Gear: Trek Speed Concept 9.9, Zipp 808 front, Zipp 900 rear disc with PowerTap SL+, Conti GP4000 @ 110 psi, Garmin Edge 800, Giro Advantage 2, Oakley Split Jacket, Shimano SH-TR71 shoes, Bontrager Gloves, Body Glide and My Athlete Real Time GPS tracker.
Special Needs: 1 tube, 2 CO2 cartridges, 1 Bottle with 2 servings of Infinit
Nutrition: 3 bottles of Infinit @ 600 cal/bottle. Refill aero water bottle 6-7 times. 1 Saltstick tablet/hr
I was feeling pretty good and ready to ride. I got out of T1 and realized I never turned on the GPS tracker. My family was spectating and I got it for them. I pulled it from the gear box and turned it on (I thought), but couldn’t see the blinking light. It was too important not to have on so I stopped and tried to make sure it was on. I thought I got it on (I didn’t actually) and got going again.
Then I noticed my cadence and power meters weren’t registering. WTF? Re-syncing usually isn’t a big deal, unless you’re around a ton of bikes with power meters…like at an Ironman! I kept getting message “Power meter detected” quickly followed by “Multiple power meters detected”. Damn it! This was very frustrating as I had it synced weeks ago. What the hell happened? Oh well…wait until it thins out and try again.
For the first 30 min, I drank water only. The rest of the ride consisted of sipping concentrated Infinit and washing it down with water every 12 min. I took 1 Salt caplet per hr. We had a bit of a tailwind on the way out and I was able to hold 22-24 mph without pushing. My plan was to ride comfortably…JRA (Just Ride Along) for the first hour. I know I could have ridden lot faster, but I kept in my box and made sure I set myself up for a solid run.
Around the 1 hour mark, I then tried syncing the power meter a few more times. It did get it to sync and got some readings, but it would then disappear 10 seconds later. I have to give up on it and go by perceived exertion. I skipped Bike Special Needs as my nutrition was going well and I didn’t need any tubes/CO2. Around the 70 mile mark, I went for salt and dropped the pill holder. I hit the brakes hard (nobody was near me) and stopped the bike. I laid it on the grass, walked back 20 ft and grabbed the holder. It would have been stupid to keep going to save 30 sec. Since I was already stopped, I decided to check the GPS tracker. I’m glad I did…it wasn’t on. Now I was able to verify I correctly turned it on. 3rdtimes a charm I guess.
Around the 90 mile mark, I also noticed I lost my last bottle. Shit! I had 1 hour to go and not much nutrition left. Not good but not too big a deal. I felt like I was well stocked on nutrition and I could get by with what I had left plus a little extra salt and water. It ended up working out and I pulled into transition feeling good. I remember last year having a lot of headwind on the way back. It wasn’t too bad this year. I heard people needing 5:45 or more got a bit more wind as it changed direction and picked up.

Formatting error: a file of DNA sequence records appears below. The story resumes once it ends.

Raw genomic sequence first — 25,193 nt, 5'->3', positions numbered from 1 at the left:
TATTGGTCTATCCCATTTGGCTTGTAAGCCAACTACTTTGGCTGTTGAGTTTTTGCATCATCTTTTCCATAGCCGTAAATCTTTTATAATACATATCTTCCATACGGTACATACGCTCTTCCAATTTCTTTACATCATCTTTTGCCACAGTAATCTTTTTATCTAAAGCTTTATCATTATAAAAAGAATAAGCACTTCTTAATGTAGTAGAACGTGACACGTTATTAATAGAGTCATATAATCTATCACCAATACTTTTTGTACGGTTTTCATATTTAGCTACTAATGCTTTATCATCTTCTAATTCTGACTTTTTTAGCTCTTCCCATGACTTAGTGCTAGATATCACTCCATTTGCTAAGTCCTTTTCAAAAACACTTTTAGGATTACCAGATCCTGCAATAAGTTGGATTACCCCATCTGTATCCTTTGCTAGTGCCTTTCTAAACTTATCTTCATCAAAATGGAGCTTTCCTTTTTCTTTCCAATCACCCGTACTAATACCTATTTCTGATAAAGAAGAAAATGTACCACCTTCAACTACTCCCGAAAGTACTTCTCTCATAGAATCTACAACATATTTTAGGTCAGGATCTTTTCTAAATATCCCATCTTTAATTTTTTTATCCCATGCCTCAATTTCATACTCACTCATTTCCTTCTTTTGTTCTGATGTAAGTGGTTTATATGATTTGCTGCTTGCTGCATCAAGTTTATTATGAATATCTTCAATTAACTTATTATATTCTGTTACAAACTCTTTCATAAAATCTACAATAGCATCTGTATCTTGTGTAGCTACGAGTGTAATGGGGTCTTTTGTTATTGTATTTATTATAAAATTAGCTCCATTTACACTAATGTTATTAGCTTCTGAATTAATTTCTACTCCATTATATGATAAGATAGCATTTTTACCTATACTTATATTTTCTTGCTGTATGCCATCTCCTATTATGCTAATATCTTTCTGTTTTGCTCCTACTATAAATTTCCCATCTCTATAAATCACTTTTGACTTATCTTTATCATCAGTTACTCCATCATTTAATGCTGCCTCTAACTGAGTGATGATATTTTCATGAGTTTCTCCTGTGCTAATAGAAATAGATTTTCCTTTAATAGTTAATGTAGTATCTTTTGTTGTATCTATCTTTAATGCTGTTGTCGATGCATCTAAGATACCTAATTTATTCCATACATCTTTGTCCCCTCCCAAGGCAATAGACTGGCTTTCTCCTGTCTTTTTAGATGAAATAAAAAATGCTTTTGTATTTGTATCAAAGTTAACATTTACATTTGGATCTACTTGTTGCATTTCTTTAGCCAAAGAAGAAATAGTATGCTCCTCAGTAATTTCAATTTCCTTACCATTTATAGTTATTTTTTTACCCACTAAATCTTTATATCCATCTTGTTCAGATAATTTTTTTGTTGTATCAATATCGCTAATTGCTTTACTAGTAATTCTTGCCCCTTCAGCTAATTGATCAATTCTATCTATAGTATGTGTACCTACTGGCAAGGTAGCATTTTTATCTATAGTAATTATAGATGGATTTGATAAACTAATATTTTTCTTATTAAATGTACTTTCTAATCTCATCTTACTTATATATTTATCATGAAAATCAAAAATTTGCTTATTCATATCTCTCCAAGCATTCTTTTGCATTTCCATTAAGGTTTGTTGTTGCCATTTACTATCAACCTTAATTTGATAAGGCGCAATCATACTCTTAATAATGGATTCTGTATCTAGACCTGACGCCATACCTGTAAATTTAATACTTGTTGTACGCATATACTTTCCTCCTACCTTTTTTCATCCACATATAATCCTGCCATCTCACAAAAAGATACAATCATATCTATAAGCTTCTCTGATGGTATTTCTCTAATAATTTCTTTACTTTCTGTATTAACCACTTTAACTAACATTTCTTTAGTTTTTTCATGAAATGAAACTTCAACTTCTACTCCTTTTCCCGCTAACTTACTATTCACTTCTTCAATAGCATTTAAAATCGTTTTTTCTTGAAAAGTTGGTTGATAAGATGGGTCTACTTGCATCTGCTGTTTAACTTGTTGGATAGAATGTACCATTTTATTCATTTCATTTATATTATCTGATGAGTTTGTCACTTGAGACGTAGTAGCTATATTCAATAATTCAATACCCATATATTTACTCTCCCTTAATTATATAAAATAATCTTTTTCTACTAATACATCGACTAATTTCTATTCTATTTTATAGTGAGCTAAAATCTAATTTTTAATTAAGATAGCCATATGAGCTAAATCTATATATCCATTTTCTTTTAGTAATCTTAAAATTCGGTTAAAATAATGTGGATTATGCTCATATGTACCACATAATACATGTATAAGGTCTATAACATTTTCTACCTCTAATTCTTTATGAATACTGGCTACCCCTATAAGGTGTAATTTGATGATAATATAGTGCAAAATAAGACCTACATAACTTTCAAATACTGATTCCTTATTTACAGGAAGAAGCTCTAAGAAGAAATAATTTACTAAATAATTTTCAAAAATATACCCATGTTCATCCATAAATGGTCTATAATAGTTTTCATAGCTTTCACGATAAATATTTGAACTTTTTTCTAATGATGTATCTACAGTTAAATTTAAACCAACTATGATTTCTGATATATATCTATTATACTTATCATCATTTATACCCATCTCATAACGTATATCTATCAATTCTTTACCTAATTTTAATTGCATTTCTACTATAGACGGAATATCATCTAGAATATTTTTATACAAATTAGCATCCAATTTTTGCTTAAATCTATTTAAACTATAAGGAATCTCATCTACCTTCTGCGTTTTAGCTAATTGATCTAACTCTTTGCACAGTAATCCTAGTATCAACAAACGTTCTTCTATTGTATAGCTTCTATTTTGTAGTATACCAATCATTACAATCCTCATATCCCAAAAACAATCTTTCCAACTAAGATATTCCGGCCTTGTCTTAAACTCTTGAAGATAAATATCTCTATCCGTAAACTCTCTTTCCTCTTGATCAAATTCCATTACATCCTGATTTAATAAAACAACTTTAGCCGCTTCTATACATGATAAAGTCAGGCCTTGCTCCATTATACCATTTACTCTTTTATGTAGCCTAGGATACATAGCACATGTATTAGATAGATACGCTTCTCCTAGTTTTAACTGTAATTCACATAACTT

A few more comments about the bike…
1. I’m not a fan of medication, but I decided to take 2 doses of Tylenol on the bike…first at 1 hr and the second at 5 hrs. I went into this race with a torn labrum and have shoulder surgery scheduled for Nov 28th. I usually have a tremendous amount of pain after 30-35 miles. Fortunately it didn’t hurt too much today probably because of the Tylenol.
2. At mile 35, my left hip started stinging when I pushed. I had to hold back a bit and let it go away. It would come back every 10-15 min and hurt like hell for maybe 5-10 sec. At mile 65, my right hip started doing the same thing. I think it might be from being aero so long…I did stretch a lot, but was more aero than any ride I’ve ever done. I might need a bike fitting adjustment too.
3. I didn’t stop for bathroom breaks the entire ride. Per EN, I should have stopped at least 2 times. This concerned me a little on the ride, but I also liked saving the time. I did need to stop the last hour, but I kept riding. I did take in plenty of water so I must have sweat most of it out. Fortunately, this worked out for me…probably a little too much “rolling the dice” though.
Next year: I worked a lot on my bike strength this past year and it showed…but I need to work harder. Unfortunately, my surgery will take me out of training for a few months, but I’ll need to get on it big time when I can. I also need to remember to turn the GPS Tracker on before the race.
As expected, the changing tent wasn’t too bad this time. I grabbed a chair, swapped my gear and took off. I stopped for a quick bathroom break on the way out.
Next year: No real improvements. 6’ with a bathroom break is pretty fast.
Gear: IM running hat, Newton Gravitas, Balega Socks, Garmin 910XT and Body Glide.
Special Needs: Long Sleeve Tech Shirt, Extra Socks, Visor
Nutrition: Water every aid station. Alternate IM Perform and Coke each aid station. 1 GU Roctane and 1 Salt caplet every hr.
I spent most of last year’s out season recovering from a hamstring injury and spent a lot of the past year working on my run. Training with a group and following the EN training plan made my bike quite a bit stronger, but the run is where I really improved. Running 10, 12, 18 miles was no problem…it became the norm. Holding aggressive paces for 6-10 miles was getting easier and easier. If you’re the kind of person who sort of follows the training plans, you’re screwing up!